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Saturday, Dec 04, 2021
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The Journey

It Worked For Us

India Shining, a story of accidents, from policy to crony capitalism.

It Worked For Us
T. Narayan
It Worked For Us
outlookindia.com
-0001-11-30T00:00:00+05:53

The story of India’s economic reforms is usually mistold. It begins with 1991 and Manmohan Singh as lead actor. This is a bit off. The real story revolves around two personalities and a population weary of politicians’ excuses for non-performance. The two personalities were Indira Gandhi and Dhirubhai Ambani.

The irony of India’s reforms saga is that it began around the same time as China’s in the early 1980s. But India’s wayward democracy mandated us to stumble along the way repeatedly while China’s autocratic leadership ploughed on with reforms, unmindful of political consequences. The huge gap between China’s turbo-charged growth in the last 30 years and India’s transition from a slow, secular rate of growth to a faster Hindu rate can primarily be explained by the democracy premium.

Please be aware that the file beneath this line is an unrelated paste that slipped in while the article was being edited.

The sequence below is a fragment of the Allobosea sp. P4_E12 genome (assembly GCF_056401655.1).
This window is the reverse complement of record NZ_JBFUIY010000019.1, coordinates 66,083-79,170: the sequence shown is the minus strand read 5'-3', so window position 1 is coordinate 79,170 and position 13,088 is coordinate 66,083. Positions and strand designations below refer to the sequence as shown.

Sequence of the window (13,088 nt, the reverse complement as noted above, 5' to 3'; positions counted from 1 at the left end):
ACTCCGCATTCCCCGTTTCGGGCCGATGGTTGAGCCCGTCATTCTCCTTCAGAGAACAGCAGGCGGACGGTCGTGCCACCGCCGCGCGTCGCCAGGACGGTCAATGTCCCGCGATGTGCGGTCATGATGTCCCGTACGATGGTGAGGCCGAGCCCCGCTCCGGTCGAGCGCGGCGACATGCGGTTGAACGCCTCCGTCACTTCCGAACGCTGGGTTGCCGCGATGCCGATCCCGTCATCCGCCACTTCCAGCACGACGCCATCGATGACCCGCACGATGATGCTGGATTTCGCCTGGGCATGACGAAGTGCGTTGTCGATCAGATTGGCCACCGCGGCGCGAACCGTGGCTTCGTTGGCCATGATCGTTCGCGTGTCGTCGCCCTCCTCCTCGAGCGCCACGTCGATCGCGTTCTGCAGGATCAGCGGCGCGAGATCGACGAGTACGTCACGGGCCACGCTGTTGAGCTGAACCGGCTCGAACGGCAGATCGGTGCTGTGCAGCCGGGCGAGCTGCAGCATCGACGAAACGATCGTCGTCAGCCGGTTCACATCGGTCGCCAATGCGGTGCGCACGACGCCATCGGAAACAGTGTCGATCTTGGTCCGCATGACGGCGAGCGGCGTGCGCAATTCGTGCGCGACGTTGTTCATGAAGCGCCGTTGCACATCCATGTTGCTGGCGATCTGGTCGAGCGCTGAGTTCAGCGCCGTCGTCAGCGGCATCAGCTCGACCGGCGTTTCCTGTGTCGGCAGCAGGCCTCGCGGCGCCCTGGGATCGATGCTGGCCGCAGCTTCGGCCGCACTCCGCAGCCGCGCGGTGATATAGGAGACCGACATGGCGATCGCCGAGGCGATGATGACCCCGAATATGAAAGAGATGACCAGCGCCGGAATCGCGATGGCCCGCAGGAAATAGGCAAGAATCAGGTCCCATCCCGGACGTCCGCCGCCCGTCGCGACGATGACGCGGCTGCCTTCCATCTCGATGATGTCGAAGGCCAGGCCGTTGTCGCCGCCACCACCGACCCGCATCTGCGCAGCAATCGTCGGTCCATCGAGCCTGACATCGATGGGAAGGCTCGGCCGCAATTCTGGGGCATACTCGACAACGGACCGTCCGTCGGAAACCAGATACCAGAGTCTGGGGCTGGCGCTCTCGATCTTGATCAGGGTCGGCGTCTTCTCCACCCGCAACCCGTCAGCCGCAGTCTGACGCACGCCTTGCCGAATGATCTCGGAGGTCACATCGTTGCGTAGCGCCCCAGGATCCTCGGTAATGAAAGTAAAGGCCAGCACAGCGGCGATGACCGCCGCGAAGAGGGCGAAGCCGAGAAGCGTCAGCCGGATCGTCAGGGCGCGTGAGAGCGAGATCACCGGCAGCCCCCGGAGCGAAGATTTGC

I have deliberately reversed the meaning of ‘secular’ and ‘Hindu’ rates of growth because the 3-4 per cent we were achieving before the 1980s was driven by socialist-secular policies of a dirigiste Congress-CPI thought alliance. The post-’80s acceleration reflects a truer ‘Hindu’ rate of growth—an indisciplined dash driven by extreme entrepreneurship, graft, caste assertion and political pandering to votebanks. It worked for us.

Indira Gandhi realised that if she had to meet rising popular expectations, economic liberalisation was a must. To turn right, she created a diversionary distraction to the left by nationalising six banks soon after she returned to power in 1980. Her socialist credentials re-established, she began loosening the rigours of the licence-permit raj by adopting a policy called broadbanding that allowed companies to produce more or different products with the same licence. Tariff walls were also selectively lowered to allow for economic modernisation and scale economics to kick in.